Seemingly the Met Office warned that Christmas wouldn’t hit Liverpool until Slade arrived this past Friday and without hesitation Del Pike, doing his final review before he takes his well-earned break, dove to Hanger34 for some cheer.
Christmas wouldn’t be the same without Noddy Holder’s rally cry to the last-minute shoppers, and Slade wouldn’t be the same without Noddy. Or would they?
Slade’s Christmas show at Hangar 34 may just prove us wrong.
Ably supported by a crowd pleasing covers band who rattle through classic hits from T Rex, Fleetwood Mac, Steppenwolf and The Cars, the Slade show could never be accused of being pretentious. The pre-show playlist of Elton John, The Beatles, Blur and Led Zeppelin is aimed at the party crowd who rapidly fill the place wanting nothing more than a rocking good time.
Its old fashioned and fun from the second the roadie announces that Slade have arrived and on they come to the tune of the Thunderbirds theme. First up it’s Don Powell, drummer and essential part of the original line up, looking insanely goofy with his snow-white gum guard and explosion of grey frizzy hair, chomping endlessly as he drums, quite a spectacle.
Dave Hill, he of the most ridiculous haircut in rock history, now hidden by a cowboy hat takes centre stage. Miniscule in stature, standing on a box during dramatic solos, he still cuts a striking figure. Taking the place of Noddy and Jim are bassist and sometime Eastenders extra, John Berry and vocalist Mal McNulty (From Crosby!)
Noddy can’t be replaced, end of. But if Dave and Don want to continue the in the band they formed over 50 years ago, then McNulty is as fine a replacement as you’re going to get. His attempts to sound like Noddy may lack the roaring power, but he’s solid entertainment all the same. The fact that Slade have been on the road since Noddy’s departure in 1992 is quite an achievement.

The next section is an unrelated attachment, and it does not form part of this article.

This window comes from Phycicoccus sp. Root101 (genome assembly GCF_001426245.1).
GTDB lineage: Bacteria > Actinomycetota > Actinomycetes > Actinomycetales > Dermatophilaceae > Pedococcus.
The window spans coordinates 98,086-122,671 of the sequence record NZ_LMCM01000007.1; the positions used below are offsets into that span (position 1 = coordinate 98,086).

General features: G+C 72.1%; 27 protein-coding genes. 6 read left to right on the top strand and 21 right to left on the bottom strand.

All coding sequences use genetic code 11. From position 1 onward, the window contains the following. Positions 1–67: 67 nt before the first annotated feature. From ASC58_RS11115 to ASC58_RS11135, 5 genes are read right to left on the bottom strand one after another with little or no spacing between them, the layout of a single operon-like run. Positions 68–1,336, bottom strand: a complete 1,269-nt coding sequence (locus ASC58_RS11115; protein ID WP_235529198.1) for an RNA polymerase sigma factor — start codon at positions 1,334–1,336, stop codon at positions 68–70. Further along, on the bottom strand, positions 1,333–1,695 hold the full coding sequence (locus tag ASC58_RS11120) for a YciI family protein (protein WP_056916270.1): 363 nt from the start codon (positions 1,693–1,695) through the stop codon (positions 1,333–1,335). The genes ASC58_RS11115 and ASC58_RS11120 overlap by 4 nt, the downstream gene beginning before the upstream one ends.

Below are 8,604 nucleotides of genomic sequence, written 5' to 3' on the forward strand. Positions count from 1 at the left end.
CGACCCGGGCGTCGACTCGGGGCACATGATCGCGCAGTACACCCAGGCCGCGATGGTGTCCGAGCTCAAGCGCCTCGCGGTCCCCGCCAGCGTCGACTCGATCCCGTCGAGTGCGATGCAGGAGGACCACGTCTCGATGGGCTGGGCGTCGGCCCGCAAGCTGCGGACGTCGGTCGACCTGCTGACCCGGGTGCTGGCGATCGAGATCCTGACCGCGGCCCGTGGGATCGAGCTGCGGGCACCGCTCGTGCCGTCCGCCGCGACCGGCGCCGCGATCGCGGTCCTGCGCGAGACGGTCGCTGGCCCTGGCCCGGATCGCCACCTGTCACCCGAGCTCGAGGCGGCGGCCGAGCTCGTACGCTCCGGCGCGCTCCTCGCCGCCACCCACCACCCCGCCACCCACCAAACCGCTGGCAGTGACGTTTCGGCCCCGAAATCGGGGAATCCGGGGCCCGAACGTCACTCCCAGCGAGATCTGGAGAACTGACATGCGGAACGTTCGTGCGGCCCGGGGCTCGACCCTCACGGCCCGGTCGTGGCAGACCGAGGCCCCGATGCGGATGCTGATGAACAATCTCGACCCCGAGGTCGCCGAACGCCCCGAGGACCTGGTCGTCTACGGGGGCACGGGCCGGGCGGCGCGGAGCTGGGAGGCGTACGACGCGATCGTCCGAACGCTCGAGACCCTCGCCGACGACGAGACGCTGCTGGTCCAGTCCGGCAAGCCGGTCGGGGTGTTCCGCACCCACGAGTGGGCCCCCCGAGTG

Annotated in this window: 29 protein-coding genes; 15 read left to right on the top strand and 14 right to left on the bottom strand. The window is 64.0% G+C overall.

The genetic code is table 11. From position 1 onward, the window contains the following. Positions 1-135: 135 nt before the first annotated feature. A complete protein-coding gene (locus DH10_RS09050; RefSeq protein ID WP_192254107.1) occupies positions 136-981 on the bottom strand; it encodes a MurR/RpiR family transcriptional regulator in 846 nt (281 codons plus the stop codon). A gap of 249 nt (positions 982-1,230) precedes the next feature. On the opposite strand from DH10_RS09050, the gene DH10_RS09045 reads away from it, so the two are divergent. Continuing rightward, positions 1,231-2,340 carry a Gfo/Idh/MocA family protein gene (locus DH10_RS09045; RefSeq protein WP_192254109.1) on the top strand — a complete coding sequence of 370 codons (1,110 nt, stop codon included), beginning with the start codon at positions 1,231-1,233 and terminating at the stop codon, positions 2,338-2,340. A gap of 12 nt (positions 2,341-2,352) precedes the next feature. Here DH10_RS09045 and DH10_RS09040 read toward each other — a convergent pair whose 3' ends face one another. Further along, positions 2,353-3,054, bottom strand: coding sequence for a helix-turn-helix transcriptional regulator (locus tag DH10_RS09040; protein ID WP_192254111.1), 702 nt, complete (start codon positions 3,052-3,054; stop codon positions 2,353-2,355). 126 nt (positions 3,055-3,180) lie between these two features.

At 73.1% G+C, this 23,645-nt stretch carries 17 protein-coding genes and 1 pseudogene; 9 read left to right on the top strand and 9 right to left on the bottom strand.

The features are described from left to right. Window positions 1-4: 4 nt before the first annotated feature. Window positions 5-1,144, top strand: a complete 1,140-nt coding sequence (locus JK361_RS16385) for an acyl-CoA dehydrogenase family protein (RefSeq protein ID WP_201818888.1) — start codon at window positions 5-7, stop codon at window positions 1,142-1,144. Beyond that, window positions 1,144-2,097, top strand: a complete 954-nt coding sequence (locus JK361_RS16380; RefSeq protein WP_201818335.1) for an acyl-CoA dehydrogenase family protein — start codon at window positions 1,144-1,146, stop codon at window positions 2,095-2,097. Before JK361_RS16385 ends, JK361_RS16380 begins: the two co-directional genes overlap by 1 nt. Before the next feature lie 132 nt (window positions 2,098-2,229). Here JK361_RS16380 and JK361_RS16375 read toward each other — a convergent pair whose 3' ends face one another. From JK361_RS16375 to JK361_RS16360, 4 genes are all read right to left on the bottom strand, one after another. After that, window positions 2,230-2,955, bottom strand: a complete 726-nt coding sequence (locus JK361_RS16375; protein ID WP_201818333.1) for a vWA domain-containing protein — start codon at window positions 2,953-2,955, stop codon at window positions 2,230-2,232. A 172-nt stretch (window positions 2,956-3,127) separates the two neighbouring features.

Opening up with “Gudbye t’ Jane” is a sound move and by the first song it feels like mid-show madness. Arms are waving, hands are clapping, feet are stomping. We were promised a party and this is what we got. All the mis-spelt hits are rolled out, “Coz I luv you“, complete with scratchy violins from Berry, “Take me Bak ‘ome“, “Look wot you Dun“, Glam classics all.
There are a couple of moments of respite with more ballady favourites like “Me Oh My” and the Who-like “How does it Feel?” Which Dave reminds us is from their film, the incredibly bleak Slade in Flame, and Berry sings Happy Birthday to his Mum who is watching from the balcony.
All three standing band members take turns on lead vocals and it feels like more of a collaboration perhaps than in the Noddy days. The spirit of Noddy is still there, not least in the mirrored top hat wearing woman in the crowd. Dave’s famous Super Yob guitar makes a late appearance much to the thrill of all. He reminisces about previous adventures in Liverpool including breaking his ankle toppling off his platform boots back in the day.
There are two songs that no Slade show would be complete without and they save the best to last. “Cum on feel the Noize” is one of the best balls out sing-a-long tunes ever. When Oasis covered it, they simply reminded us how Slade where the Oasis of their day. The whole of Hangar 34 is smiling as the band squeeze every last drop of sheer joy from this brilliant song.
We spot the roadie bringing on Santa hats and we know the end is nigh. Here comes that bloody Christmas song again, but hey, it’s December 22 and Slade are in the house. It sounds mega and we realise why it’s such an annual earworm. Dave tells us he never gets tired of playing it as he knows how it makes everyone happy. Like I said, completely unpretentious.
Anyone not feeling the Christmas spirit yet have been well and truly cured, Slade still know how to throw the best Christmas party in town and we’re so glad we came. Time to hang up them stockings on yer wall!
Words by Del Pike.